Hard to imagine the history of Western Art without the participation of this thirteenth century inadvertent writer. Jacobus was archbishop of Genoa, which would provide him a small place in Italian Church history, but inarguably his greatest gift to us was his compilation of the lives and legends of the saints, in the text popularly known as the Golden Legend. Not a properly readable set of stories, it serves more as a gathering of seeds for sermons and other oratory. The tales range from the sublime to the most fanciful, with gruesome helpings of misogyny and antisemitism (perfect mirror of its age).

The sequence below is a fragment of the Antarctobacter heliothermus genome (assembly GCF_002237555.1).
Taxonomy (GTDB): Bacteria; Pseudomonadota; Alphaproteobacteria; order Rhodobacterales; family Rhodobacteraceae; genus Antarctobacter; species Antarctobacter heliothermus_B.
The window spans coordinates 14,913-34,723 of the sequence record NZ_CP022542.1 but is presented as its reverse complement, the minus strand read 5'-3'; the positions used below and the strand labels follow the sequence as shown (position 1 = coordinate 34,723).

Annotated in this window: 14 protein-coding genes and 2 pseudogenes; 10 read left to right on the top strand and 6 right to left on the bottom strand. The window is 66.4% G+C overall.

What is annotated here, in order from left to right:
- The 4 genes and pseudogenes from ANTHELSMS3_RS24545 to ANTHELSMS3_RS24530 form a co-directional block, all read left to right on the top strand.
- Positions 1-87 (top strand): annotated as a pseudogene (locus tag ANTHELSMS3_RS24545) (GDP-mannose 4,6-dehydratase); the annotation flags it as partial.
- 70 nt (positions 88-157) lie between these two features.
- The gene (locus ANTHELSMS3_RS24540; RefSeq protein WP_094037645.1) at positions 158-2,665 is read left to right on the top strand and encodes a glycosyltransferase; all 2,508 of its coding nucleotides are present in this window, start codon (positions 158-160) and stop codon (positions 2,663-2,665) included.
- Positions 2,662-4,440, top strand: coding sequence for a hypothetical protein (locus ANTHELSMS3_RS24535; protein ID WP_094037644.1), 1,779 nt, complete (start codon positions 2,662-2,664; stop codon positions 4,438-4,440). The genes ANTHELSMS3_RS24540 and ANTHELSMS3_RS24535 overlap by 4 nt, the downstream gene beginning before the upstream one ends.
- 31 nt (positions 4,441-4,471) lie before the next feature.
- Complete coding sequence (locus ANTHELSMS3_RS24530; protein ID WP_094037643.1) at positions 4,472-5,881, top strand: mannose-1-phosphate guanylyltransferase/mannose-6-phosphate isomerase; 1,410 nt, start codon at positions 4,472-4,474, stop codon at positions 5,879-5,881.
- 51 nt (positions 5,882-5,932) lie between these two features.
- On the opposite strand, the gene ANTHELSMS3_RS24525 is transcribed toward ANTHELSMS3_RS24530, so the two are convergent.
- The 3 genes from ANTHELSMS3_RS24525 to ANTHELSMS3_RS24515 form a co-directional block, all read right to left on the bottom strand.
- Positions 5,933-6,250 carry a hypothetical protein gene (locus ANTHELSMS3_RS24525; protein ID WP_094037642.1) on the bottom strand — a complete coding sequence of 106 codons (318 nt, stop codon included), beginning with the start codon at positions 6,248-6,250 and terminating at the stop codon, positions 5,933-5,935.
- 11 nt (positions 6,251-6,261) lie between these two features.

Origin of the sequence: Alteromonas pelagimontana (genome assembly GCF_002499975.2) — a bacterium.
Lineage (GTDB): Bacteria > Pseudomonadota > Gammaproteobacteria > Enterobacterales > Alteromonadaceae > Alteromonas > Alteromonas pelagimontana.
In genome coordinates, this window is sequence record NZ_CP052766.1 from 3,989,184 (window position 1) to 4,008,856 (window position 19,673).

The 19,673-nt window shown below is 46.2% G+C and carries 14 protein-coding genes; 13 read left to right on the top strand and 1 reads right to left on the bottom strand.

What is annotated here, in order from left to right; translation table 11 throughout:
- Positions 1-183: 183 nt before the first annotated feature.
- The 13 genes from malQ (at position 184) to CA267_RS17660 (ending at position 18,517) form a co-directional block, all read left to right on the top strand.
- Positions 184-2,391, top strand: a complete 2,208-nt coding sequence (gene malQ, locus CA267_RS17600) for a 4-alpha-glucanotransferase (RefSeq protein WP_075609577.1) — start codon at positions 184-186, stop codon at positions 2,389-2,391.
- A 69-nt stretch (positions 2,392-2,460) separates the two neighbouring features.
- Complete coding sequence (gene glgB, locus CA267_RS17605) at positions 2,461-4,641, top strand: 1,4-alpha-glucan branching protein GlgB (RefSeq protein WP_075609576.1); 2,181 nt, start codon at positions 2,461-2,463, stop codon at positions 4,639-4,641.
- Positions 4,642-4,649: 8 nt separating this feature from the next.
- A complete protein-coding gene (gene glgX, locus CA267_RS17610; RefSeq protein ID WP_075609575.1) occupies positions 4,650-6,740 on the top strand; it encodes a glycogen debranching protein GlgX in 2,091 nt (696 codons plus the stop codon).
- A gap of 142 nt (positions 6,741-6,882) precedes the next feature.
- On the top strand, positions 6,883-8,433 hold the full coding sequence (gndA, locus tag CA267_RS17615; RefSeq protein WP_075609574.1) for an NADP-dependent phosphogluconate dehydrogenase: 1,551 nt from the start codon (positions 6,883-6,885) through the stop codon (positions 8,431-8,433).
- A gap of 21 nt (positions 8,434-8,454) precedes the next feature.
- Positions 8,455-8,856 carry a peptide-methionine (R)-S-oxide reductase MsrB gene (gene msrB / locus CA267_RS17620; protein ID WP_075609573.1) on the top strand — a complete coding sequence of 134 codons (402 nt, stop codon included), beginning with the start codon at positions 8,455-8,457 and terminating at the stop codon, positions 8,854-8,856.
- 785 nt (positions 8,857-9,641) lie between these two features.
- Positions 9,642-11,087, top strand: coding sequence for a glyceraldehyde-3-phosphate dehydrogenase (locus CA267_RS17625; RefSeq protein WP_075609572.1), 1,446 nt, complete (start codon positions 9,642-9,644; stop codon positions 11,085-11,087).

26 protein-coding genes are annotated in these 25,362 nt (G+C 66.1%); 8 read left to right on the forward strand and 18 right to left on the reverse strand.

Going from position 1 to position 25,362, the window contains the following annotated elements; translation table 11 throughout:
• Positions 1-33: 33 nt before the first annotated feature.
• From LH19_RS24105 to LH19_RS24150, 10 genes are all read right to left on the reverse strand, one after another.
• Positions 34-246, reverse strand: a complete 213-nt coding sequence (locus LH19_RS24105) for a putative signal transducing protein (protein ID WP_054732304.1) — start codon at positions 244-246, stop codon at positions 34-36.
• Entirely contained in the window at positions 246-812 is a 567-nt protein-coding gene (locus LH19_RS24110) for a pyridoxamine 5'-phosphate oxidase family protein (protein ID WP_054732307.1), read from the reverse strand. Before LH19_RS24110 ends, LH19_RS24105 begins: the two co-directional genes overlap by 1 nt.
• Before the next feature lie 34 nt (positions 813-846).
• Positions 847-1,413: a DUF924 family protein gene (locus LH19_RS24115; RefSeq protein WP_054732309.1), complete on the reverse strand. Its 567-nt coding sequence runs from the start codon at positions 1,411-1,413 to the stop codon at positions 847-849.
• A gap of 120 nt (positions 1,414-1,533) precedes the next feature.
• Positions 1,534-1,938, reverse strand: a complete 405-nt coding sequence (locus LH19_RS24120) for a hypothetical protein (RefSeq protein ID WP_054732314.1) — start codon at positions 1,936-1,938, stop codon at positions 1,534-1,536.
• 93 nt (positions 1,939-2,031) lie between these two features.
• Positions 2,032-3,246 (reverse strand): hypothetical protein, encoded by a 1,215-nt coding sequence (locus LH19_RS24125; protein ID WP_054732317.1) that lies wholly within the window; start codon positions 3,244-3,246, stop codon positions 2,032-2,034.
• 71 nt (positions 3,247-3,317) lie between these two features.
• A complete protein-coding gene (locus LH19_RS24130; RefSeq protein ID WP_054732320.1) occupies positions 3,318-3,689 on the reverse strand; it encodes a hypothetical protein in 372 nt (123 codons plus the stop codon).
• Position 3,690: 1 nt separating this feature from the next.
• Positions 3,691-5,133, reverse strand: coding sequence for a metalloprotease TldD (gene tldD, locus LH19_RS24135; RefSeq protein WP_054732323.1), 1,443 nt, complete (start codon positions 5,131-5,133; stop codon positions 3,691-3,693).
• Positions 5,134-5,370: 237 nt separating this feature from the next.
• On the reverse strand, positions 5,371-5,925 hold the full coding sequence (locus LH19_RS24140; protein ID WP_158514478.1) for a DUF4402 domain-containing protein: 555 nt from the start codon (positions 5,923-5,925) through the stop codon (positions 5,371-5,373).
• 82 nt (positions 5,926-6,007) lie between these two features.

If you ever wondered why those saints in Gothic and Rennaisance art and architecture are occupied with odd tasks, or are carrying curious artifacts, the Golden Legend is your key. Jacobus’ writings provided the visual clues to religious compositions for centuries.
As a footnote to St. Christopher, above, herewith a short poem I wrote comoing home last night from the Ford Amphithetre and Gregorio Luke’s presentation on Rufino Tamayo: